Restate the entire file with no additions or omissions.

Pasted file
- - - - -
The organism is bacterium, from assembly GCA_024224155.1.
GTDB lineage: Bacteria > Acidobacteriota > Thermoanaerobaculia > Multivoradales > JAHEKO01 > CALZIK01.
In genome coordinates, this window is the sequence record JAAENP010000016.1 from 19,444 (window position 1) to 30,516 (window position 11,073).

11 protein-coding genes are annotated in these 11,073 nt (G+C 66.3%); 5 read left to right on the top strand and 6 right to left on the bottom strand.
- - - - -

The organism is bacterium, from assembly GCA_024224155.1.
GTDB lineage: Bacteria > Acidobacteriota > Thermoanaerobaculia > Multivoradales > JAHEKO01 > CALZIK01.
In genome coordinates, this window is the sequence record JAAENP010000016.1 from 19,444 (window position 1) to 30,516 (window position 11,073).

11 protein-coding genes are annotated in these 11,073 nt (G+C 66.3%); 5 read left to right on the top strand and 6 right to left on the bottom strand.